A special treat is "Nuit d'etoiles (Starry Night)," Debussy's first published work, completed in 1880 when Claude was only 18. It was originally written as a song for soprano and piano. This is the first recording of Koji Attwood's version for solo piano alone.

It is in good company with Debussy's "Estampes," the "Preludes, Book I," and a few additional shorter works.

Michael Lewin is not out to impress you with technique. These works are not so much about that, though they do make technical demands at times. Foremost they call for a beautiful touch and a sure sense of phrasing which Lewin provides consistently and poetically. He is in no hurry to get through these works, but rather often lingers over them with a kind of artistic relish, a clear love of the sensuous properties of the tone combinations and a mastery of the rubato potentialities of phrasing. It is music that can be extraordinarily pellucid. Lewin makes of those possibilities something quite moving and transformative for the listener.

These are some of the most moving performances of these works I have heard. The sonics are wonderful--as is mostly the case with Sono Luminus releases the album comes with a regular two-channel CD version and a Blu-ray disk with a 5:1 mix. I was unable to audition the latter version, but no doubt it sounds fantastic since the CD already does.

If you are familiar with the standard Debussy readings, you will no doubt find the superior sonics and poetics of the Lewin versions here much to your liking. Don't know Debussy's piano works much? Start with this one, by all means.

Tuesday, August 11, 2015

Jane Antonia Cornish, Continuum

The world of emerging new music composers continues to grow. There are now a good number who espouse a new classical modernism built of post-modern, sometimes radical tonal elements that point to early music and modal forms not strictly minimalist nor quite beyond it altogether, in that there is more in the way of repetition, but usually more in the nature of an ostinato. Arvo Part has been a model composer in the past decades with an influence that has freed composers from restraints of modernist practice or neo-classicism per se. All of this exists today in a pluralist world that includes extensions of modernism and both neo-classic and neo-romantic camps.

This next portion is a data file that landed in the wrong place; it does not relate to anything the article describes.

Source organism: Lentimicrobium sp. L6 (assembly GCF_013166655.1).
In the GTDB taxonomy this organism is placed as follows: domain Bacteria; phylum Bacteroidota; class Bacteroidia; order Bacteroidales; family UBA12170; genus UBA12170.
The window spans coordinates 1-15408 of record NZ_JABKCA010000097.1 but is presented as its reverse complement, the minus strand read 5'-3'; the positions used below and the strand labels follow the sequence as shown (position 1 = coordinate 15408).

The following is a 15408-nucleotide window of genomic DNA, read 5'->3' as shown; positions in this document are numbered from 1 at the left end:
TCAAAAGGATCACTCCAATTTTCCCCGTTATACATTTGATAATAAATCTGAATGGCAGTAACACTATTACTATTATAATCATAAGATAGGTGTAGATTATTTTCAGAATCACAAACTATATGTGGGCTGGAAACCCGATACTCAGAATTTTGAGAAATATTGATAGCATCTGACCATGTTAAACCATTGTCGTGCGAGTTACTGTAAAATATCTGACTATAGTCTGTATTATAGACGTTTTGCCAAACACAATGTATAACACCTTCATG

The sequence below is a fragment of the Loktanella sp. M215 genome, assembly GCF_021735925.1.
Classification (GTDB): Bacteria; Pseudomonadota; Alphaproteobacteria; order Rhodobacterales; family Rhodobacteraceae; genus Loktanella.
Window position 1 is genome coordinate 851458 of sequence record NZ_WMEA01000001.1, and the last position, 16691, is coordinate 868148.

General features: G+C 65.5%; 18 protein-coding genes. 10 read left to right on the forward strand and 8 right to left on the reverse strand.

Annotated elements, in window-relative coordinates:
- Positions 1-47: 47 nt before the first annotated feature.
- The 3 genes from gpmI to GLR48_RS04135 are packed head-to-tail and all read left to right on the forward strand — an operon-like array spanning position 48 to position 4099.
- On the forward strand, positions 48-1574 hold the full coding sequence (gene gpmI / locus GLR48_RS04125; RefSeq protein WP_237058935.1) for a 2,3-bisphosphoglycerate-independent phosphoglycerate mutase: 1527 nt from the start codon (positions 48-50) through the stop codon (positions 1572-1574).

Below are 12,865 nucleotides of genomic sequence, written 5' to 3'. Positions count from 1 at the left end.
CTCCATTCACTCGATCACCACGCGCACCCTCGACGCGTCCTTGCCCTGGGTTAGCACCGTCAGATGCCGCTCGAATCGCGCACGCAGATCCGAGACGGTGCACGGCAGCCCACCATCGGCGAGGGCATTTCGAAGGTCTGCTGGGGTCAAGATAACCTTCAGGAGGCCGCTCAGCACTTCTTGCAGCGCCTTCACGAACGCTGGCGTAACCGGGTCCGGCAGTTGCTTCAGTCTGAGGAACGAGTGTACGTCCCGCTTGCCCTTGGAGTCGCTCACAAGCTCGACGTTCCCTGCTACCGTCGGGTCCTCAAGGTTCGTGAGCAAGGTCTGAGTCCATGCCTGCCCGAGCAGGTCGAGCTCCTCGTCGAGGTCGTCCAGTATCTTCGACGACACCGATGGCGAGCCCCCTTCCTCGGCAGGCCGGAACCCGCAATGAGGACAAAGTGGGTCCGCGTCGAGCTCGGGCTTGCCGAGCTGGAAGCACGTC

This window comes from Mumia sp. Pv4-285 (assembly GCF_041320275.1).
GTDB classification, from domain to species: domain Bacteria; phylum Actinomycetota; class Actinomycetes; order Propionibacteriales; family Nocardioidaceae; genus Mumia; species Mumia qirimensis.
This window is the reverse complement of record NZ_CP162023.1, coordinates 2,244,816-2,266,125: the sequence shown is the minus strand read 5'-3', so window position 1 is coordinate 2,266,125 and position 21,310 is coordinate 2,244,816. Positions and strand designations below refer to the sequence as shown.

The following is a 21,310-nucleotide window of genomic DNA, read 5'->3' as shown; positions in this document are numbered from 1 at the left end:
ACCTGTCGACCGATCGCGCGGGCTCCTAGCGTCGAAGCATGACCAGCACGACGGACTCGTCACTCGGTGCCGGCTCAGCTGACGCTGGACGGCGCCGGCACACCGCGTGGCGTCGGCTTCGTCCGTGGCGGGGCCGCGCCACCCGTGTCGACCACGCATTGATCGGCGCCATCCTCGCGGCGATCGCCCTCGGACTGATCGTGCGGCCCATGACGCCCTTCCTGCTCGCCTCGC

Jane Antonia Cornish, British-born New York resident, most certainly qualifies as one of the post-modernists, a rather important one, judging from her recent release of chamber works entitled Continuum (Innova 923). She is known for her lushly atmospheric film soundtracks. This is her second release of chamber works, following upon the heels of the acclaimed volume Duende (see my post on that release from May 7, 2014 on these blog pages).

The Carnegie Hall affiliated group Decoda does an excellent job performing the seven works presented on Continuum. "Nocturne I-III," "Continuum I & II," "Portrait" and "Tides" make up the program. Strings are at the forefront. The three "Nocturnes" feature a cello quartet, the two "Continuums" and "Tides" are scored for two violins, four cellos and bass guitar, "Portrait" is for solo cello.

Much of the music is built upon repeating chord progressions with variations and counter figures, a little reminiscent of the baroque variations built on the theme of "La Folia," yet quite different in sound and result. There are often enough broken-chord string arpeggiations, and generally a full, warm sound both atmospheric and lyrical. "Portrait" concentrates effectively on arpeggiations. "Tides" contrasts open-fifth and more complex oscillations in the violins with contrasting cello-bass guitar chord clusters to musically model the idea of shifting wave cycles. The music builds into what becomes climactic chordal swells that more adherently alternate between violins and cello-bass to create a sort of natural steady state, which then transforms into an ever-more gentle cello chordal sounding.

All told Jane Antonia Cornish gives us some very evocative and lyrical music that is neither quite linear nor cyclical, but instead utilizes the two together to create memorably poignant sound structures. She deserves your ears, certainly, on this one. Both Continuum and the earlier Duende show us a composer of great promise, with a haunting spatiality, and a primal yet complex sense of sound. Definitely recommended!

Monday, August 10, 2015

Ives-Berg-Webern, Concord, Alexei Lubimov

When we have the benefit of hindsite, we can see relationships between very different schools of composition, and of course still experience the uniqueness of each work. This comes nicely to the forefront with Russian pianist Alexei Lubimov and his worthy release Ives-Berg-Webern: Concord (Zig-Zag Territories 362).